Archbishop Akinola explained that in October the Anglicans of the Global South will be meeting in Cairo to look at the identity of the church as the one holy, catholic and apostolic church. The meeting in Egypt, the third in a series of Anglican Encounters in the South ( the second was in Kuala Lumpur in 1988) “is not called to deal with any negative matters”. It is strictly by invitation, and each province will be represented by six people, including a bishop, a layman and a laywoman, and a youth. So far twenty four provinces have registered.

Civil Partnership Act in England

Archbishop Akinola explained that he had made his call to the bishops in England about their Pastoral Letter on the Civil Partnership Act and “what they do with it is entirely up to them. At this point in our life, no one can choose for me who my friend is supposed to be. If England adopts a new faith then I reserve the right to let them walk alone. We did warn ECUSA and Canada several times that if they continued to do what they are doing, then the Communion will break. If England does the same, then what is good for the goose must be good for the gander.”

He was supported by Archbishop Venables of the Southern Cone. “What has happened across the Anglican Communion is what we expected. The Anglican Communion is not a Communion, but a group of people who believe different things but call themselves Anglican.” He insisted that this was not a North-South divide, since many in the North can and are standing together with them.

Archbishop Orombi of Uganda confirmed that “In the Anglican Communion we are not unified in our faith and the practice of our faith; if what we hear will materialise as seems to be intended – in England – then a different direction is being taken. Where we are did not start yesterday. The only conclusion is that it will take us further away from each other.”

Archbishop Orombi emphasised that Archbishop Akinola “speaks for all the primates in Africa.” He also announced when the Archbishop-elect of York, was on a private visit to Uganda last month, he had invited Bishop Sentamu, a gospel preacher, to come back and have a city wide mission with him in Kampala since the Anglican Communion is called for mission, and the main issue is to make Christ known through preaching the word.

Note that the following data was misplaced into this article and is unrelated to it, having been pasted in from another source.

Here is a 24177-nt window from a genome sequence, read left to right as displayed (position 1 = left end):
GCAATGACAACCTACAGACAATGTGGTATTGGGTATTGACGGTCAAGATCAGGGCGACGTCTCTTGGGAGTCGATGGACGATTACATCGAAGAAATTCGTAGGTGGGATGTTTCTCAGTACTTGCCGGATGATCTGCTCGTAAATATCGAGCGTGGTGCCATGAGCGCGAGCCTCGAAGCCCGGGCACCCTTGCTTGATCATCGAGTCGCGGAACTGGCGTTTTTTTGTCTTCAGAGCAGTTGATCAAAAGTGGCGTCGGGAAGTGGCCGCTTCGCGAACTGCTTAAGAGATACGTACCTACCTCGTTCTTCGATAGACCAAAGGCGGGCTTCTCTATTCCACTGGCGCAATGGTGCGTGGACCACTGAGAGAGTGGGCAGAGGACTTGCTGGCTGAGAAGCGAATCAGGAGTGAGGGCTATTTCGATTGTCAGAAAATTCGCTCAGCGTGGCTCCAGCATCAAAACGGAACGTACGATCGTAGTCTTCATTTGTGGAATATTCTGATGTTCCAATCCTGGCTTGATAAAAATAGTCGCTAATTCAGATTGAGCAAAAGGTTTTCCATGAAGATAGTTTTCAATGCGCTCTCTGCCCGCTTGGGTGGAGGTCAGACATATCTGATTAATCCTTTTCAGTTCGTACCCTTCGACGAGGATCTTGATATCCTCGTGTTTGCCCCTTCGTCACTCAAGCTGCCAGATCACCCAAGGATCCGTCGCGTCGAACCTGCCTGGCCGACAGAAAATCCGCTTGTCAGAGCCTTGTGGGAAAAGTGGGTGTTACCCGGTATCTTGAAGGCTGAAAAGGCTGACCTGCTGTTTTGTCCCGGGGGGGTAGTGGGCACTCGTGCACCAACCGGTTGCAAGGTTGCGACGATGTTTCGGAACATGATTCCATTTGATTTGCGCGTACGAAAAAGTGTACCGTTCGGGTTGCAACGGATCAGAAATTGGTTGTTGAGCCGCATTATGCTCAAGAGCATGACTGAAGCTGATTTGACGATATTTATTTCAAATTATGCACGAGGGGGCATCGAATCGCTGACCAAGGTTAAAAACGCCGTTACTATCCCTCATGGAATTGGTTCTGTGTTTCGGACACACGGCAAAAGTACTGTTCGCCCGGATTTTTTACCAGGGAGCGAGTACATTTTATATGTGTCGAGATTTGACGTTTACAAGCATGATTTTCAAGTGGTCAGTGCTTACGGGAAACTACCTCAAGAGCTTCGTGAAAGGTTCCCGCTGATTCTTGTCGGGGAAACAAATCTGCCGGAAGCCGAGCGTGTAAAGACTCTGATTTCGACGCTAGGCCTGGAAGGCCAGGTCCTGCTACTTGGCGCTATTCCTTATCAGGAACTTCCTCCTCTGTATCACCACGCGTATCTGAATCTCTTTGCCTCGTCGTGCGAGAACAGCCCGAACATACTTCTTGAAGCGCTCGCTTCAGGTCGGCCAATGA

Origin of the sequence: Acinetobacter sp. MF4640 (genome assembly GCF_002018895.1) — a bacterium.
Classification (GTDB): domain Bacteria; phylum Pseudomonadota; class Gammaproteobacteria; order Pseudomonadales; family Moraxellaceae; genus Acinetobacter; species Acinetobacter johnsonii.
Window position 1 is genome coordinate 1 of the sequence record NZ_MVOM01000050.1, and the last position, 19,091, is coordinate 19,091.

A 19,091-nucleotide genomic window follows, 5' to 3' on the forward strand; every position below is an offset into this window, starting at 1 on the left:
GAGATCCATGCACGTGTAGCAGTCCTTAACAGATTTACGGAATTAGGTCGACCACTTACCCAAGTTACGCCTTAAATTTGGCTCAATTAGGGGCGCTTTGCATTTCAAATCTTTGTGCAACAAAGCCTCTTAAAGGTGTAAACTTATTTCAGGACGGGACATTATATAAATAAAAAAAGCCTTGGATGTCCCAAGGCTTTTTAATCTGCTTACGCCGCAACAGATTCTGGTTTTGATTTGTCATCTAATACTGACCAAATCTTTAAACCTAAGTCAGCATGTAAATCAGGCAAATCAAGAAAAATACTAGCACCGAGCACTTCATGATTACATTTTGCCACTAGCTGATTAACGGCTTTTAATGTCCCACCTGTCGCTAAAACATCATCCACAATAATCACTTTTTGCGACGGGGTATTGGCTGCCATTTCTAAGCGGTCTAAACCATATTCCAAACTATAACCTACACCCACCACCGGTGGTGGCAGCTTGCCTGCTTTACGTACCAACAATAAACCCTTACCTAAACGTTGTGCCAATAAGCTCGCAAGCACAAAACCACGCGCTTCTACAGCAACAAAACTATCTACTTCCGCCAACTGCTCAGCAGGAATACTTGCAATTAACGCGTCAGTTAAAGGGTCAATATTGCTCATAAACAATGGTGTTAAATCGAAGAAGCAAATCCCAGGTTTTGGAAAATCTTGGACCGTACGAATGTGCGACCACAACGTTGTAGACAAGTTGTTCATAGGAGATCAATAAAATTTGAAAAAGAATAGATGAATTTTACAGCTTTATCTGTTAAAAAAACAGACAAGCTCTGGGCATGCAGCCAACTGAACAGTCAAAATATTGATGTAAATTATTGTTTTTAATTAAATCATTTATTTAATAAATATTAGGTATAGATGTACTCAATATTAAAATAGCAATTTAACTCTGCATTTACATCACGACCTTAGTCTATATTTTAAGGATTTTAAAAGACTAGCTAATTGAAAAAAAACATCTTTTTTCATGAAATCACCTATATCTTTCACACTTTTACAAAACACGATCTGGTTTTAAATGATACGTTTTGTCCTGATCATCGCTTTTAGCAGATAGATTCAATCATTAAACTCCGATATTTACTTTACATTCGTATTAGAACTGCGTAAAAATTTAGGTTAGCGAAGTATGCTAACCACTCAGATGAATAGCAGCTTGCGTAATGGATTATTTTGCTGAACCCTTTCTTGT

When questioned about the chapter of Integrity in Uganda, he said that it had come through foreign intervention and “people can see it is a threat to our people”. So exposing it is helpful.

On behalf of their people

Archbishop Henry Orombi emphasised that he received the award not in an individual capacity but representing his people, on behalf of the many who want to remain faithful, and in the name of the Ugandan martyrs. He told the CEN “The Kairos journal award I received with three other primates is a very special gift to our Church back in Uganda. On Sunday 11th September I will be dedicating the award to the memory of the martyrs in our church who have fired our faith, the Uganda martyrs, Bishop James Hannington, Archbishop Janani Luwum, the three categories of people who gave their lives in sacrifice to the cause of the gospel in Uganda. We would like to remember the sacrifice and the gift they have given to the church. The award is going to be dedicated to the renovation of the provincial office and we would like to start a fund through that to raise sufficient money to rebuild the provincial office. We want the testimony of our church to be an obvious landmark within the city of Kampala.”

Given that the award this year was given to senior Churchmen at the heart of the debates in the Anglican Communion on the nature of faithful Christian witness, this year’s award will be a hard act for future awards from the Kairos Journal to follow.

Present by invitation at the award ceremony from the UK were Rev Charles and Tricia Marnham (St Michael’s Chester Square) on the editorial board of the Kairos Journal, Bishop Wallace and Mrs Lindsay Benn (Bishop of Lewes and president of CEEC); Rev David Banting (St Peter’s Harold Wood and National Chair of Reform), Rev Martin Perris (lately Chair of Crosslinks), Canon John Sutton (Chair of the South American Missionary Society) and Canon Dr Chris Sugden (Executive Secretary of Anglican Mainstream).

Published in the Church of England Newspaper of 15 September 2005.